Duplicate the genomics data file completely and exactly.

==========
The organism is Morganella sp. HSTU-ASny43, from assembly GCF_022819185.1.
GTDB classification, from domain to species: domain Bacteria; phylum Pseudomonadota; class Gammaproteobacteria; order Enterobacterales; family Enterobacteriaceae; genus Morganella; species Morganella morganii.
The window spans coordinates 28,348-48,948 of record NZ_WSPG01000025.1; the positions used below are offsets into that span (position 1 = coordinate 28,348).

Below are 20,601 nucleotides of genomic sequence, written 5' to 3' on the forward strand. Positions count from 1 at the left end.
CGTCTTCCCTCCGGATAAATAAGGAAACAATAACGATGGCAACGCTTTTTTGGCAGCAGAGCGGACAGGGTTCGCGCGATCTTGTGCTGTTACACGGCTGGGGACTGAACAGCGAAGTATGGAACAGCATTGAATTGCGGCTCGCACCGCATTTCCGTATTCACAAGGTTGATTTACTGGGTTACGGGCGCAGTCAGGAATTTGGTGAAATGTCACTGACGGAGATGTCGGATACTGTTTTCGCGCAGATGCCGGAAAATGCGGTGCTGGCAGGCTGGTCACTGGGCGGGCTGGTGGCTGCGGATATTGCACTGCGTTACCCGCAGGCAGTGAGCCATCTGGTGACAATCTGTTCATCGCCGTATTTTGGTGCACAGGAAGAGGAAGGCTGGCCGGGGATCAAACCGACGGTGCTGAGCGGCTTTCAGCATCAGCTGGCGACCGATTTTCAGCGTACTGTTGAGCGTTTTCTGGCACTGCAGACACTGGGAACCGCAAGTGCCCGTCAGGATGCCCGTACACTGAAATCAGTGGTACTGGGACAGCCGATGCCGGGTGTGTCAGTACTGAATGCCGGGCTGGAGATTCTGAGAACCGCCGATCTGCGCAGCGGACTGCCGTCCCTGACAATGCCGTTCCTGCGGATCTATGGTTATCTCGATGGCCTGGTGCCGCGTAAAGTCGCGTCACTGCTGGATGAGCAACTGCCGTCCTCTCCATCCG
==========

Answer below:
The organism is Morganella sp. HSTU-ASny43, from assembly GCF_022819185.1.
GTDB classification, from domain to species: domain Bacteria; phylum Pseudomonadota; class Gammaproteobacteria; order Enterobacterales; family Enterobacteriaceae; genus Morganella; species Morganella morganii.
The window spans coordinates 28,348-48,948 of record NZ_WSPG01000025.1; the positions used below are offsets into that span (position 1 = coordinate 28,348).

Below are 20,601 nucleotides of genomic sequence, written 5' to 3' on the forward strand. Positions count from 1 at the left end.
CGTCTTCCCTCCGGATAAATAAGGAAACAATAACGATGGCAACGCTTTTTTGGCAGCAGAGCGGACAGGGTTCGCGCGATCTTGTGCTGTTACACGGCTGGGGACTGAACAGCGAAGTATGGAACAGCATTGAATTGCGGCTCGCACCGCATTTCCGTATTCACAAGGTTGATTTACTGGGTTACGGGCGCAGTCAGGAATTTGGTGAAATGTCACTGACGGAGATGTCGGATACTGTTTTCGCGCAGATGCCGGAAAATGCGGTGCTGGCAGGCTGGTCACTGGGCGGGCTGGTGGCTGCGGATATTGCACTGCGTTACCCGCAGGCAGTGAGCCATCTGGTGACAATCTGTTCATCGCCGTATTTTGGTGCACAGGAAGAGGAAGGCTGGCCGGGGATCAAACCGACGGTGCTGAGCGGCTTTCAGCATCAGCTGGCGACCGATTTTCAGCGTACTGTTGAGCGTTTTCTGGCACTGCAGACACTGGGAACCGCAAGTGCCCGTCAGGATGCCCGTACACTGAAATCAGTGGTACTGGGACAGCCGATGCCGGGTGTGTCAGTACTGAATGCCGGGCTGGAGATTCTGAGAACCGCCGATCTGCGCAGCGGACTGCCGTCCCTGACAATGCCGTTCCTGCGGATCTATGGTTATCTCGATGGCCTGGTGCCGCGTAAAGTCGCGTCACTGCTGGATGAGCAACTGCCGTCCTCTCCATCCG